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Author Notes:

Ajit P. Yoganathan, 387 Technology Circle NW, Suite 200, Atlanta, GA 30313, Ph. (404)894-2849, Fax. (404)894-4243, ajit.yoganathan@bme.gatech.edu


Research Funding:

Partially supported by a fellowship from the National Science Foundation (DGE-1148903: ELP) and by the National Heart, Lung and Blood Institute (HL113216).

This work was partially supported by a fellowship from the National Science Foundation (DGE-1148903: ELP) and by the National Heart, Lung and Blood Institute (HL113216).


  • Science & Technology
  • Life Sciences & Biomedicine
  • Cardiac & Cardiovascular Systems
  • Respiratory System
  • Surgery
  • Cardiovascular System & Cardiology

How Local Annular Force and Collagen Density Govern Mitral Annuloplasty Ring Dehiscence Risk

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Journal Title:

Annals of Thoracic Surgery


Volume 102, Number 2


, Pages 518-526

Type of Work:

Article | Post-print: After Peer Review


Background Annuloplasty ring dehiscence is a well described mode of mitral valve repair failure. Defining the mechanisms underlying dehiscence may facilitate its prevention. Methods: Factors that govern suture dehiscence were examined with an ovine model. After undersized ring annuloplasty in live animals (n = 5), cyclic force (F C ) that acts on sutures during cardiac contraction was measured with custom transducers. F C was measured at ten suture positions, throughout cardiac cycles with peak left ventricular pressure (LVP max ) of 100, 125, and 150 mm Hg. Suture pullout testing was conducted on explanted mitral annuli (n = 12) to determine suture holding strength at each position. Finally, relative collagen density differences at suture sites around the annulus were assessed by two-photon excitation fluoroscopy. Results: Anterior F C exceeded posterior F C at each LVP max (eg, 2.8 ± 1.3 N versus 1.8 ± 1.2 N at LVP max = 125 mm Hg, p < 0.01). Anterior holding strength exceeded posterior holding strength (6.4 ± 3.6 N versus 3.9 ± 1.6 N, p < 0.0001). On the basis of F C at LVP max of 150 mm Hg, margin of safety before suture pullout was vastly higher between the trigones (exclusive) versus elsewhere (4.8 ± 0.9 N versus 1.9 ± 0.5 N, p < 0.001). Margin of safety exhibited strong correlation to collagen density (R 2 = 0.947). Conclusions: Despite lower cyclic loading on posterior sutures, the weaker posterior mitral annular tissue creates higher risk of dehiscence, apparently because of reduced collagen content. Sutures placed atop the trigones are less secure than predicted, because of a combination of reduced collagen and higher overall rigidity in this region. These findings highlight the inter-trigonal tissue as the superior anchor and have implications on the design and implantation techniques for next-generation mitral prostheses.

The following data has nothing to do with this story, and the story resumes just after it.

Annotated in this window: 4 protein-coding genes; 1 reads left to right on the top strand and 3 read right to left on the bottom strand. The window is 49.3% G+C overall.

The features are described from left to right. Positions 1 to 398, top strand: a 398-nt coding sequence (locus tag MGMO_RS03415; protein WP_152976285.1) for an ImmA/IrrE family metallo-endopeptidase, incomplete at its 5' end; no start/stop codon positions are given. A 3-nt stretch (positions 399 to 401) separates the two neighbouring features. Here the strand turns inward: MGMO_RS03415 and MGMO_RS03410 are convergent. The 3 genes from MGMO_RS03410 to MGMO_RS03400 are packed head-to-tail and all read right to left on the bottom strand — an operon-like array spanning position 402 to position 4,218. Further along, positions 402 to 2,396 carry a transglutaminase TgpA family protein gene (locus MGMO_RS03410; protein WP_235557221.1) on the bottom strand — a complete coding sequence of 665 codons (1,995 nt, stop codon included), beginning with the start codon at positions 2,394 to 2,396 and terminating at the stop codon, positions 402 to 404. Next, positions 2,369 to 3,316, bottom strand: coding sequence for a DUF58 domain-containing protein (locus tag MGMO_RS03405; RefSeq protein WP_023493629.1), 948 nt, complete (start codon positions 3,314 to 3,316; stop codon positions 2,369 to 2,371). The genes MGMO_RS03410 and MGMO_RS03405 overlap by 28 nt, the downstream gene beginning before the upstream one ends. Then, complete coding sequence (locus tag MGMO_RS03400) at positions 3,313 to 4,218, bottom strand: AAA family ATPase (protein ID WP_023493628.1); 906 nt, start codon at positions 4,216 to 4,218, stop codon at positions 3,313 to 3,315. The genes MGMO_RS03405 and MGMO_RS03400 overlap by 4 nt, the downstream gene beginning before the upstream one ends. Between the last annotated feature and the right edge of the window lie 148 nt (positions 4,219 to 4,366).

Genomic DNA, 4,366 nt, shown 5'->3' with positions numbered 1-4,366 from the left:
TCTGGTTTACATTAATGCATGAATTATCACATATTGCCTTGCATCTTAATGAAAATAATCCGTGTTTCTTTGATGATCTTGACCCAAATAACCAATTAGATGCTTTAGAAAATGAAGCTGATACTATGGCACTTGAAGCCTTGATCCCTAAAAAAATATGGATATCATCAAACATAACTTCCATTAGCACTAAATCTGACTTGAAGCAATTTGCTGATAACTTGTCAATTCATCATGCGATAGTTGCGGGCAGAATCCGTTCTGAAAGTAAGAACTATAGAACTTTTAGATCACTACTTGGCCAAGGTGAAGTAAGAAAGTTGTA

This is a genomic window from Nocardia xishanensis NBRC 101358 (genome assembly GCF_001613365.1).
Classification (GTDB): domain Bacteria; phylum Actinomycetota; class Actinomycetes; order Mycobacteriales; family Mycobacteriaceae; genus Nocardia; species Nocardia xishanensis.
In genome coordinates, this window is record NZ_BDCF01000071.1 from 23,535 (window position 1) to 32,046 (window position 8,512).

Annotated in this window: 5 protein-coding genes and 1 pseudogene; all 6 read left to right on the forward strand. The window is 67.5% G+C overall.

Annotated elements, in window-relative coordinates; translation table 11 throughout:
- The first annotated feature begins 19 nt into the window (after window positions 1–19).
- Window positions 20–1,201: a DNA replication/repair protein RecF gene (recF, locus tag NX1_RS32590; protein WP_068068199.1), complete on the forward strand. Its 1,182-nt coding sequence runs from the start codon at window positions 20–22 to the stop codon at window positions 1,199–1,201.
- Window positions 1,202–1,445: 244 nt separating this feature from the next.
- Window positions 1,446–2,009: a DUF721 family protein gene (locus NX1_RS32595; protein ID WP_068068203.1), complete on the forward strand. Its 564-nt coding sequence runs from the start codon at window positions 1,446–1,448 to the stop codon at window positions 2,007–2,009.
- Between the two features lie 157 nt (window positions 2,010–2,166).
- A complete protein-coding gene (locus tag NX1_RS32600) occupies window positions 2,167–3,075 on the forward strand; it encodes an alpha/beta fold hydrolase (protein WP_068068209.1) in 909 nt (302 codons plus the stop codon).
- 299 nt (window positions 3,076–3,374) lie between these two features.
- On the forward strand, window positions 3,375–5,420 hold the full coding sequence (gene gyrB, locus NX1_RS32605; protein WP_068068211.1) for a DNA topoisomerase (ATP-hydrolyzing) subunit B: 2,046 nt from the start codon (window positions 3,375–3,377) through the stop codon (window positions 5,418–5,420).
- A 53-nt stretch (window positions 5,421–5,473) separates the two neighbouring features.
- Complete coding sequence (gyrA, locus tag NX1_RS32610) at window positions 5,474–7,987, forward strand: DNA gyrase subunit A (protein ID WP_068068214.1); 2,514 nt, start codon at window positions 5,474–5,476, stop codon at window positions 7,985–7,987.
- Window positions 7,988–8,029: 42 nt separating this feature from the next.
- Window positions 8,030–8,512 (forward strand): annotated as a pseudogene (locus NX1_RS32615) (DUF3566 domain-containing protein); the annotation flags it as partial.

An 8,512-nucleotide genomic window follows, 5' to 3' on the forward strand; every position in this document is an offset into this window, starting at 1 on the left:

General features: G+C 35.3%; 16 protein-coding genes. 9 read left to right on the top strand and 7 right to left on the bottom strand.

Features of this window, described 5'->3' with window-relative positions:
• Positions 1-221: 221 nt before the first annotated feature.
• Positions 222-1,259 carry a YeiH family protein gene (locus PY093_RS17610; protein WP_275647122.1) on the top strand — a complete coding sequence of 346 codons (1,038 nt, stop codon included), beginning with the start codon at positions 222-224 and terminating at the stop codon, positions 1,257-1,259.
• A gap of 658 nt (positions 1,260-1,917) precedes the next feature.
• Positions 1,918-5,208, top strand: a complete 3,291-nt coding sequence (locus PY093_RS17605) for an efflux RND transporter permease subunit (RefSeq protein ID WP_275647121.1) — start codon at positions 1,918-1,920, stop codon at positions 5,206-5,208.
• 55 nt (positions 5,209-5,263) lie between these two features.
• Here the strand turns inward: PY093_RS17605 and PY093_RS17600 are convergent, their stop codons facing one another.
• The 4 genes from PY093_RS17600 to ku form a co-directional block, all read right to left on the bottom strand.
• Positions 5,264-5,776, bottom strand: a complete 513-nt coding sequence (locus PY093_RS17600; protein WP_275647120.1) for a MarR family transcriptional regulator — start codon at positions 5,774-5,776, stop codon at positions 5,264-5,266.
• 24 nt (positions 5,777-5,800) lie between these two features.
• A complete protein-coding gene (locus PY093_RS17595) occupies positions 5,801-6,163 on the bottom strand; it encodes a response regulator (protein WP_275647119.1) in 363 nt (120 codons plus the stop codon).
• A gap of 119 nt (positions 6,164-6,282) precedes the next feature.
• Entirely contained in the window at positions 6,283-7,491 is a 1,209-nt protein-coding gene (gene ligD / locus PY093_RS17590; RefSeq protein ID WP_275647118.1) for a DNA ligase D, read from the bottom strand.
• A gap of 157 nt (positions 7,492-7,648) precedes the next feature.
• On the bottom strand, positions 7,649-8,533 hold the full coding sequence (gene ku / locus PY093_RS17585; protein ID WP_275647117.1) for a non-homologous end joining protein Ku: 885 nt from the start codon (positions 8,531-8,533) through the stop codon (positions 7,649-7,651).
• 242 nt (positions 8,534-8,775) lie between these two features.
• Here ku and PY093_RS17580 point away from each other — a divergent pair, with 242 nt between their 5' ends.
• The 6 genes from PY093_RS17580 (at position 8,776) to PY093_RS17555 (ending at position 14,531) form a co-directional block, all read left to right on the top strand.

Copyright information:

© 2016 The Society of Thoracic Surgeons

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